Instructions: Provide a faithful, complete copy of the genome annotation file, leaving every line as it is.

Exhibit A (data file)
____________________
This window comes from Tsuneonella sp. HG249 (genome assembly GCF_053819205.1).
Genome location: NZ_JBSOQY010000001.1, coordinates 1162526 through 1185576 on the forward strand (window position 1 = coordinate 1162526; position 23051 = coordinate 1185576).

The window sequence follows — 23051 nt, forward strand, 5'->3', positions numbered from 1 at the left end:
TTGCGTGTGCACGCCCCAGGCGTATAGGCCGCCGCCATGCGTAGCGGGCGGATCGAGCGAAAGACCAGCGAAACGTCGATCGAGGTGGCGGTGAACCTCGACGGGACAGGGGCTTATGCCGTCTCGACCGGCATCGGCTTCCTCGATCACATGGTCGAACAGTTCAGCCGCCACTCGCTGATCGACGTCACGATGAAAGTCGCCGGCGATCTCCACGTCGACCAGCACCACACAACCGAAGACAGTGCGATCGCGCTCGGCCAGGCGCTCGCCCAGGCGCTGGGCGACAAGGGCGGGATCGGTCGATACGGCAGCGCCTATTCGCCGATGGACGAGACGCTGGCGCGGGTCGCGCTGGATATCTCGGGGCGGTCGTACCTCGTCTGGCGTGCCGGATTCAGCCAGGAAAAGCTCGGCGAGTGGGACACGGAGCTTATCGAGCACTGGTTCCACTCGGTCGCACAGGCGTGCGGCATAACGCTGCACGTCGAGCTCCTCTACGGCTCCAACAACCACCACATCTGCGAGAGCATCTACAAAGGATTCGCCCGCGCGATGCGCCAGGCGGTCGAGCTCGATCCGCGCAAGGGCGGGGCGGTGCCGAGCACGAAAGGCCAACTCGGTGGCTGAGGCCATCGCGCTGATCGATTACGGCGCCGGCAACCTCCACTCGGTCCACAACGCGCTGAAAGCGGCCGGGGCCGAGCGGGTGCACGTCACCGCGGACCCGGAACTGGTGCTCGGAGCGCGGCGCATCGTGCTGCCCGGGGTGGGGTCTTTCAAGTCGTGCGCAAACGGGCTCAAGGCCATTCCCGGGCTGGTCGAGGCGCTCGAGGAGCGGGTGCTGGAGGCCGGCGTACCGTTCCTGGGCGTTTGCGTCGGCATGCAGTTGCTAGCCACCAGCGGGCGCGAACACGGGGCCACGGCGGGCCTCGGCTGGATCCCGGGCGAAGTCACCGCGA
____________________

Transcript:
This window comes from Tsuneonella sp. HG249 (genome assembly GCF_053819205.1).
Genome location: NZ_JBSOQY010000001.1, coordinates 1162526 through 1185576 on the forward strand (window position 1 = coordinate 1162526; position 23051 = coordinate 1185576).

The window sequence follows — 23051 nt, forward strand, 5'->3', positions numbered from 1 at the left end:
TTGCGTGTGCACGCCCCAGGCGTATAGGCCGCCGCCATGCGTAGCGGGCGGATCGAGCGAAAGACCAGCGAAACGTCGATCGAGGTGGCGGTGAACCTCGACGGGACAGGGGCTTATGCCGTCTCGACCGGCATCGGCTTCCTCGATCACATGGTCGAACAGTTCAGCCGCCACTCGCTGATCGACGTCACGATGAAAGTCGCCGGCGATCTCCACGTCGACCAGCACCACACAACCGAAGACAGTGCGATCGCGCTCGGCCAGGCGCTCGCCCAGGCGCTGGGCGACAAGGGCGGGATCGGTCGATACGGCAGCGCCTATTCGCCGATGGACGAGACGCTGGCGCGGGTCGCGCTGGATATCTCGGGGCGGTCGTACCTCGTCTGGCGTGCCGGATTCAGCCAGGAAAAGCTCGGCGAGTGGGACACGGAGCTTATCGAGCACTGGTTCCACTCGGTCGCACAGGCGTGCGGCATAACGCTGCACGTCGAGCTCCTCTACGGCTCCAACAACCACCACATCTGCGAGAGCATCTACAAAGGATTCGCCCGCGCGATGCGCCAGGCGGTCGAGCTCGATCCGCGCAAGGGCGGGGCGGTGCCGAGCACGAAAGGCCAACTCGGTGGCTGAGGCCATCGCGCTGATCGATTACGGCGCCGGCAACCTCCACTCGGTCCACAACGCGCTGAAAGCGGCCGGGGCCGAGCGGGTGCACGTCACCGCGGACCCGGAACTGGTGCTCGGAGCGCGGCGCATCGTGCTGCCCGGGGTGGGGTCTTTCAAGTCGTGCGCAAACGGGCTCAAGGCCATTCCCGGGCTGGTCGAGGCGCTCGAGGAGCGGGTGCTGGAGGCCGGCGTACCGTTCCTGGGCGTTTGCGTCGGCATGCAGTTGCTAGCCACCAGCGGGCGCGAACACGGGGCCACGGCGGGCCTCGGCTGGATCCCGGGCGAAGTCACCGCGA